This note describes how to implement a large XMAS light sequencer (for a small neighbourhood or across differents countries) using an Arduino implementation of NearBus system. This implementation will allow you to manage up to 16 lights from the web with a precision of 100 ms that provide enough capacity to implement powerful light effects at large scale.
This video shows a implementation with three Arduino platforms (Ethernet) synchronized independently (from a remote NearHub) with a time slot of 250 ms. Because there are 4 lights in this example, two Arduinos uses one channel and the third uses two channels. The lights are switched by a modified plugable outlet (with internal micro-relay).
The NearBus System
The NearBus system has two main components, the remote device controller or "NearAgent" and the Cloud Hub Manager or "NearHub". These components communicate in a periodic way through the NearBus protocol. The main feature of NearBus system is to allow you to control the remote agent form the cloud via a set of web API interface (NearAPI). Additionally the Agent implements a NearBIOS code, a set of basic MCU functions (ADC, Digital I/O, etc.) that allows you control the agent from the web in the same way as a traditional Microcontroller Unit.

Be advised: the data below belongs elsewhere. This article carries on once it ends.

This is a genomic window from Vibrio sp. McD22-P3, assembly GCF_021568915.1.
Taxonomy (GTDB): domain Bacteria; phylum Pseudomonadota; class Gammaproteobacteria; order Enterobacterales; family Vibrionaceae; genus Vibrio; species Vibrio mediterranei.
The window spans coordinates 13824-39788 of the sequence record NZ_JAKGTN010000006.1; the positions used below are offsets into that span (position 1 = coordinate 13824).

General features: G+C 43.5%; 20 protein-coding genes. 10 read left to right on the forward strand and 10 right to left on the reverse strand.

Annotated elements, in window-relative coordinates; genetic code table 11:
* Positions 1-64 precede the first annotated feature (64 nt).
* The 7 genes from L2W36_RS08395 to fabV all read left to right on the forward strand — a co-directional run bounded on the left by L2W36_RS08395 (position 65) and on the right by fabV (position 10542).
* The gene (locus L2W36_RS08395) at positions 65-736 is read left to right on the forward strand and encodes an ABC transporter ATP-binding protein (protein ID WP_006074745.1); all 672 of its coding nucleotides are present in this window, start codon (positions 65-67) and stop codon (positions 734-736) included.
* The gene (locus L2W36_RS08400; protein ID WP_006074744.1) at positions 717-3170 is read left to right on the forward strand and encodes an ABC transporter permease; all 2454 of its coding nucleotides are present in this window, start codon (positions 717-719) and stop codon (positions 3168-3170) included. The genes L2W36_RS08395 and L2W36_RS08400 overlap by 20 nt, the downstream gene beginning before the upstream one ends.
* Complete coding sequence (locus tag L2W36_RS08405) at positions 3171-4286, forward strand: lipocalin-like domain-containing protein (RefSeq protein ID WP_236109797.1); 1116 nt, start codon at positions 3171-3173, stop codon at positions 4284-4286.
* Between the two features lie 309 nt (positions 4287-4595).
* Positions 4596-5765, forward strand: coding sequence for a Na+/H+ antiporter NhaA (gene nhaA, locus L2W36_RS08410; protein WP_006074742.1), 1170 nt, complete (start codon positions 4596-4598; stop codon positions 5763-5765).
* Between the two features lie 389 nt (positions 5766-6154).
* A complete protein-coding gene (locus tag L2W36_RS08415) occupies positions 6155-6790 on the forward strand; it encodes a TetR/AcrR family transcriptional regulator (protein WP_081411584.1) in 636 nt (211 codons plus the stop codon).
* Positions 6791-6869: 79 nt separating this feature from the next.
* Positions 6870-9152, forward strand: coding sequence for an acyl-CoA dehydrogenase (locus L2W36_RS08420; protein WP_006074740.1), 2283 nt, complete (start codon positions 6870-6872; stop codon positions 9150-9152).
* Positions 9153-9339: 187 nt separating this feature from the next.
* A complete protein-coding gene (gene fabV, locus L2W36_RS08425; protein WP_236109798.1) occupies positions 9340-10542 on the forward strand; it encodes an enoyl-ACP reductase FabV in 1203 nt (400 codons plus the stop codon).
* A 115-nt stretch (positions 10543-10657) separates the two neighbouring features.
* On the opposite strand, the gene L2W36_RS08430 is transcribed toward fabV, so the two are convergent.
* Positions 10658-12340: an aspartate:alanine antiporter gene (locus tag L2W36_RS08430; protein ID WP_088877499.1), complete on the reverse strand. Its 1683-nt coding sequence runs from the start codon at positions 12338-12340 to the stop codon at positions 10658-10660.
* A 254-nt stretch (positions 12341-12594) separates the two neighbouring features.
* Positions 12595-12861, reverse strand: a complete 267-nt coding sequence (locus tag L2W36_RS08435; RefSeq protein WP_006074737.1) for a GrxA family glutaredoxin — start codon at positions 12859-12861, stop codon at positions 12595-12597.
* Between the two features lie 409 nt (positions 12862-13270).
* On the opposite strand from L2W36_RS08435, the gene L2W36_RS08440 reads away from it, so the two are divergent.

Although the NearBus system has an extensive set of features, in this App Note we only analyze the features required for the sequencer implementation. For more information about the NearBus System please refer to the project overview.
How does it work?
This implementation allows you to control up to 16 independent light systems connecting each to a different NearBus Agent. The Agents are not linked together, instead there are only linked through Internet to the NearHub. To synchronize each light system the NearBIOS implements a pseudo NTP system that allows to synchronize all the agents with a precision about 100 ms. The Web Interface should be used in shared mode (between multiple users) to simplify the interaction when the light sequence is defined (see picture)